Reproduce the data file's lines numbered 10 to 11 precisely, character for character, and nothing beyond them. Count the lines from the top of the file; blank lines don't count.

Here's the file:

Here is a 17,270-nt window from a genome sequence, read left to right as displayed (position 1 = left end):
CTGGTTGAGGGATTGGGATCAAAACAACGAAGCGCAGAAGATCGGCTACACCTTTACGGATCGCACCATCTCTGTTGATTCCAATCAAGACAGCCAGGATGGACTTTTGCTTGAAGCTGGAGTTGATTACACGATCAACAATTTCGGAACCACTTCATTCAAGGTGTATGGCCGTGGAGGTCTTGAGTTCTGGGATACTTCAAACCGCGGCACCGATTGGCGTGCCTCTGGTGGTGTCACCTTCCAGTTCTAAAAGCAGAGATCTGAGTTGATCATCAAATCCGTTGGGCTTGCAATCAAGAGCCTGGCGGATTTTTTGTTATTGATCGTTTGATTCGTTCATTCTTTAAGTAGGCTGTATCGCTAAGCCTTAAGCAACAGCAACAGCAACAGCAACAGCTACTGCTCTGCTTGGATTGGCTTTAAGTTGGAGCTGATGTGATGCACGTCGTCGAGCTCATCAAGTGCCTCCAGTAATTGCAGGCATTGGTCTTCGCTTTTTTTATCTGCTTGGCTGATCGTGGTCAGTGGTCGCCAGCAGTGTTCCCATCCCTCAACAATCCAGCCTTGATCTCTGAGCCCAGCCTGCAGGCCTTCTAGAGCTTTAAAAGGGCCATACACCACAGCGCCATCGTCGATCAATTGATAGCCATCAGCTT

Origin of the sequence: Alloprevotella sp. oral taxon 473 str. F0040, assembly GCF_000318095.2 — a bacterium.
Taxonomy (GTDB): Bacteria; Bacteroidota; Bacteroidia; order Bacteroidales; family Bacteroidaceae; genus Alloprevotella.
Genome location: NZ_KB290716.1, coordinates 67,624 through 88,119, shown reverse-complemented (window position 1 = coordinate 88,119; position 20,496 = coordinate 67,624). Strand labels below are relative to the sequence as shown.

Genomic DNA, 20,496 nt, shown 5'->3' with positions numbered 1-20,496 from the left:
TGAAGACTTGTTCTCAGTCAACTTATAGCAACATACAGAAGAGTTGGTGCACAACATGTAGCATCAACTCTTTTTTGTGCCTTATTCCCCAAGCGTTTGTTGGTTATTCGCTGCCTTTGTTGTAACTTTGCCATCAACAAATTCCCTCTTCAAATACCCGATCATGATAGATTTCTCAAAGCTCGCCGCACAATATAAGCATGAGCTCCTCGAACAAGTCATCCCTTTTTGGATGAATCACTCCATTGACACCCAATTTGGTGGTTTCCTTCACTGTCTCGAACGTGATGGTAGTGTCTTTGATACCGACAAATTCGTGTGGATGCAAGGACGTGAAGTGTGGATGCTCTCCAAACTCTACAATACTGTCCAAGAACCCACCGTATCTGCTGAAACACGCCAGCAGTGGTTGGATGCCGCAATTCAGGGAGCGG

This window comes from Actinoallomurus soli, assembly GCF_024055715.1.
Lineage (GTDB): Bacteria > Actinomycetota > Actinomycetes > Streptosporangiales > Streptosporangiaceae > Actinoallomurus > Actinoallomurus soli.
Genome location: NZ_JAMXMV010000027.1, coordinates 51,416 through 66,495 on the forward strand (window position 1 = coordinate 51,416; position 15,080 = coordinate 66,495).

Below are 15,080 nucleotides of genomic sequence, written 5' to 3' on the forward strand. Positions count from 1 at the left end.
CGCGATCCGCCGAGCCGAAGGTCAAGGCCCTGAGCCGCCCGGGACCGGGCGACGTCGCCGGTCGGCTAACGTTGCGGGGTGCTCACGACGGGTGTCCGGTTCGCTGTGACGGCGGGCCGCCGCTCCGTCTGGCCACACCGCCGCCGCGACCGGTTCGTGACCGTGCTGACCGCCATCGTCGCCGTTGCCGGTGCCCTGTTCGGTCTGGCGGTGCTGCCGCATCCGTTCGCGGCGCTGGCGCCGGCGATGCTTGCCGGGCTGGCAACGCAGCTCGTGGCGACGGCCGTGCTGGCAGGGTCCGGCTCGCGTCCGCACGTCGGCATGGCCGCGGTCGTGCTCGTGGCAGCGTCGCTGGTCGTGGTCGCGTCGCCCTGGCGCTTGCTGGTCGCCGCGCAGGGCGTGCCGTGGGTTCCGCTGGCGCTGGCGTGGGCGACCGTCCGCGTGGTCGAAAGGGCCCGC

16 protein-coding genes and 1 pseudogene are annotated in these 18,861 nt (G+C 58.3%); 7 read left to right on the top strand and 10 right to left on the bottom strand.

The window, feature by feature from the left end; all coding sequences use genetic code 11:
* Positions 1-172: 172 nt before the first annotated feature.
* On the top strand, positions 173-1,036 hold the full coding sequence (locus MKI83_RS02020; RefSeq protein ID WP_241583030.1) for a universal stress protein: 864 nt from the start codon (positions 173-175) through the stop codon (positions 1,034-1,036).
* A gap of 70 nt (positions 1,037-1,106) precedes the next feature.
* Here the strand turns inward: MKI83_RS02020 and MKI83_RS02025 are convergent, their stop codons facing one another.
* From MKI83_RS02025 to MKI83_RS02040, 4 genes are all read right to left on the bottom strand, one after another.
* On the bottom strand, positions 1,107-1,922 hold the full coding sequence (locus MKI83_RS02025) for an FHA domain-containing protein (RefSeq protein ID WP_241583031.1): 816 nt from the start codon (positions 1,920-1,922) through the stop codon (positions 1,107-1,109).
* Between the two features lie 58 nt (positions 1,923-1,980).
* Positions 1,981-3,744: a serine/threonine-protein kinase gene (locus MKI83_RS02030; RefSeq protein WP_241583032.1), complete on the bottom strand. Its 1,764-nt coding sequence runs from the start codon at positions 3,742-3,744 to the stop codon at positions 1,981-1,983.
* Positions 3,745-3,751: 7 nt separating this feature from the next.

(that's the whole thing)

Genome location: NZ_JAMXMV010000027.1, coordinates 51,416 through 66,495 on the forward strand (window position 1 = coordinate 51,416; position 15,080 = coordinate 66,495).

Below are 15,080 nucleotides of genomic sequence, written 5' to 3' on the forward strand. Positions count from 1 at the left end.